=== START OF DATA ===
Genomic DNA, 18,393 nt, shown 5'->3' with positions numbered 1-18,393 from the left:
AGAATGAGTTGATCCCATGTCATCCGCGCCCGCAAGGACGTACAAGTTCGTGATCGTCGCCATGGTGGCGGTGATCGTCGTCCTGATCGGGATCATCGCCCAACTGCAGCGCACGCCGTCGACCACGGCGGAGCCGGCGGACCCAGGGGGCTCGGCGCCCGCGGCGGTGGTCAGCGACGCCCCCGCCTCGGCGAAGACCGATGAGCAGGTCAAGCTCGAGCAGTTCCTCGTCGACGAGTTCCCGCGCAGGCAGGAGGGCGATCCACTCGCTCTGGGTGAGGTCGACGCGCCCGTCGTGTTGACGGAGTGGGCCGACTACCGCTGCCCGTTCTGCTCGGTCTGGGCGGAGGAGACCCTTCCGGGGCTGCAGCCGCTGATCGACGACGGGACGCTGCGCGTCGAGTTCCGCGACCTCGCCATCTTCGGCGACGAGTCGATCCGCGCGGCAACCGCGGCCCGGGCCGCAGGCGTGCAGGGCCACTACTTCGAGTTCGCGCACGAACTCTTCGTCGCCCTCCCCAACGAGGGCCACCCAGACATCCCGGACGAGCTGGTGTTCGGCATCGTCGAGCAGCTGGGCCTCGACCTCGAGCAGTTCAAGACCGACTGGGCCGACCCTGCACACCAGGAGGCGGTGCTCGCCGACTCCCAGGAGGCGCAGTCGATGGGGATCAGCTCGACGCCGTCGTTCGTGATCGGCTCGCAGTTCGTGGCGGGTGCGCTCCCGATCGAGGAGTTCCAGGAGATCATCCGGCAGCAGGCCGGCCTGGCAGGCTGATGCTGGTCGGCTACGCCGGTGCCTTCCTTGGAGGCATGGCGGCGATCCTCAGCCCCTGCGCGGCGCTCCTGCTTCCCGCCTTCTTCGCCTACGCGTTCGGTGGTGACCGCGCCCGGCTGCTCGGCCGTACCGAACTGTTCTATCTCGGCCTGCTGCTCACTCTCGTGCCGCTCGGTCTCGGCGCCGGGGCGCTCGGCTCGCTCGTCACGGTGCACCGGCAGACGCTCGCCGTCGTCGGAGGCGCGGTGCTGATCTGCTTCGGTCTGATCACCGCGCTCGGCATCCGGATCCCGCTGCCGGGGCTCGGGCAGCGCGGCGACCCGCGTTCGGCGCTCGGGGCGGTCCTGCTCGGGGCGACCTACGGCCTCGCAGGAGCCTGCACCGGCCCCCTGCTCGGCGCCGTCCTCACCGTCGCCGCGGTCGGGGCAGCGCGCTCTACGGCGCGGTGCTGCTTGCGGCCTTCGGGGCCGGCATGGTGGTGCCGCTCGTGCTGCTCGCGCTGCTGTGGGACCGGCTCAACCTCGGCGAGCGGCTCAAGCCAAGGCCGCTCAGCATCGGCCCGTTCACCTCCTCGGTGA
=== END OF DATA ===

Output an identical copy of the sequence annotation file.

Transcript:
Genomic DNA, 18,393 nt, shown 5'->3' with positions numbered 1-18,393 from the left:
AGAATGAGTTGATCCCATGTCATCCGCGCCCGCAAGGACGTACAAGTTCGTGATCGTCGCCATGGTGGCGGTGATCGTCGTCCTGATCGGGATCATCGCCCAACTGCAGCGCACGCCGTCGACCACGGCGGAGCCGGCGGACCCAGGGGGCTCGGCGCCCGCGGCGGTGGTCAGCGACGCCCCCGCCTCGGCGAAGACCGATGAGCAGGTCAAGCTCGAGCAGTTCCTCGTCGACGAGTTCCCGCGCAGGCAGGAGGGCGATCCACTCGCTCTGGGTGAGGTCGACGCGCCCGTCGTGTTGACGGAGTGGGCCGACTACCGCTGCCCGTTCTGCTCGGTCTGGGCGGAGGAGACCCTTCCGGGGCTGCAGCCGCTGATCGACGACGGGACGCTGCGCGTCGAGTTCCGCGACCTCGCCATCTTCGGCGACGAGTCGATCCGCGCGGCAACCGCGGCCCGGGCCGCAGGCGTGCAGGGCCACTACTTCGAGTTCGCGCACGAACTCTTCGTCGCCCTCCCCAACGAGGGCCACCCAGACATCCCGGACGAGCTGGTGTTCGGCATCGTCGAGCAGCTGGGCCTCGACCTCGAGCAGTTCAAGACCGACTGGGCCGACCCTGCACACCAGGAGGCGGTGCTCGCCGACTCCCAGGAGGCGCAGTCGATGGGGATCAGCTCGACGCCGTCGTTCGTGATCGGCTCGCAGTTCGTGGCGGGTGCGCTCCCGATCGAGGAGTTCCAGGAGATCATCCGGCAGCAGGCCGGCCTGGCAGGCTGATGCTGGTCGGCTACGCCGGTGCCTTCCTTGGAGGCATGGCGGCGATCCTCAGCCCCTGCGCGGCGCTCCTGCTTCCCGCCTTCTTCGCCTACGCGTTCGGTGGTGACCGCGCCCGGCTGCTCGGCCGTACCGAACTGTTCTATCTCGGCCTGCTGCTCACTCTCGTGCCGCTCGGTCTCGGCGCCGGGGCGCTCGGCTCGCTCGTCACGGTGCACCGGCAGACGCTCGCCGTCGTCGGAGGCGCGGTGCTGATCTGCTTCGGTCTGATCACCGCGCTCGGCATCCGGATCCCGCTGCCGGGGCTCGGGCAGCGCGGCGACCCGCGTTCGGCGCTCGGGGCGGTCCTGCTCGGGGCGACCTACGGCCTCGCAGGAGCCTGCACCGGCCCCCTGCTCGGCGCCGTCCTCACCGTCGCCGCGGTCGGGGCAGCGCGCTCTACGGCGCGGTGCTGCTTGCGGCCTTCGGGGCCGGCATGGTGGTGCCGCTCGTGCTGCTCGCGCTGCTGTGGGACCGGCTCAACCTCGGCGAGCGGCTCAAGCCAAGGCCGCTCAGCATCGGCCCGTTCACCTCCTCGGTGA